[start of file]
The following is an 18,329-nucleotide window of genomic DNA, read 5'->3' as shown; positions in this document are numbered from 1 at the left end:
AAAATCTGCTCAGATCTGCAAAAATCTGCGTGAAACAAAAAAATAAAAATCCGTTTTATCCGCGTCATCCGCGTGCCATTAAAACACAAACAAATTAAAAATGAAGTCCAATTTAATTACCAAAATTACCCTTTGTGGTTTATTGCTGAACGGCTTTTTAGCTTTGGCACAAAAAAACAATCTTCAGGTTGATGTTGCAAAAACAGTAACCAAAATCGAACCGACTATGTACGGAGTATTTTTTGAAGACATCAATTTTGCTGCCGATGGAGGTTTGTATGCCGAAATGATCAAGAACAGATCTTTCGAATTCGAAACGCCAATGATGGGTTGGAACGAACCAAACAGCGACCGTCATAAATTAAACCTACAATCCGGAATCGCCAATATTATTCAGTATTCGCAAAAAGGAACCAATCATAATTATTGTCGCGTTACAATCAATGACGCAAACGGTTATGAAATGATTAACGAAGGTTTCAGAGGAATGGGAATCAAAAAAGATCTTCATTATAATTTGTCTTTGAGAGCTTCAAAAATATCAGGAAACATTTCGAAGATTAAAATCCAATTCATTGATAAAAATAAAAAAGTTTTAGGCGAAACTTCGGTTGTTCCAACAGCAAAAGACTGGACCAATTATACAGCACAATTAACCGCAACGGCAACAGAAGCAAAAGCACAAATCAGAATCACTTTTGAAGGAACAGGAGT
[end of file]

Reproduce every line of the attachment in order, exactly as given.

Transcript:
The following is an 18,329-nucleotide window of genomic DNA, read 5'->3' as shown; positions in this document are numbered from 1 at the left end:
AAAATCTGCTCAGATCTGCAAAAATCTGCGTGAAACAAAAAAATAAAAATCCGTTTTATCCGCGTCATCCGCGTGCCATTAAAACACAAACAAATTAAAAATGAAGTCCAATTTAATTACCAAAATTACCCTTTGTGGTTTATTGCTGAACGGCTTTTTAGCTTTGGCACAAAAAAACAATCTTCAGGTTGATGTTGCAAAAACAGTAACCAAAATCGAACCGACTATGTACGGAGTATTTTTTGAAGACATCAATTTTGCTGCCGATGGAGGTTTGTATGCCGAAATGATCAAGAACAGATCTTTCGAATTCGAAACGCCAATGATGGGTTGGAACGAACCAAACAGCGACCGTCATAAATTAAACCTACAATCCGGAATCGCCAATATTATTCAGTATTCGCAAAAAGGAACCAATCATAATTATTGTCGCGTTACAATCAATGACGCAAACGGTTATGAAATGATTAACGAAGGTTTCAGAGGAATGGGAATCAAAAAAGATCTTCATTATAATTTGTCTTTGAGAGCTTCAAAAATATCAGGAAACATTTCGAAGATTAAAATCCAATTCATTGATAAAAATAAAAAAGTTTTAGGCGAAACTTCGGTTGTTCCAACAGCAAAAGACTGGACCAATTATACAGCACAATTAACCGCAACGGCAACAGAAGCAAAAGCACAAATCAGAATCACTTTTGAAGGAACAGGAGT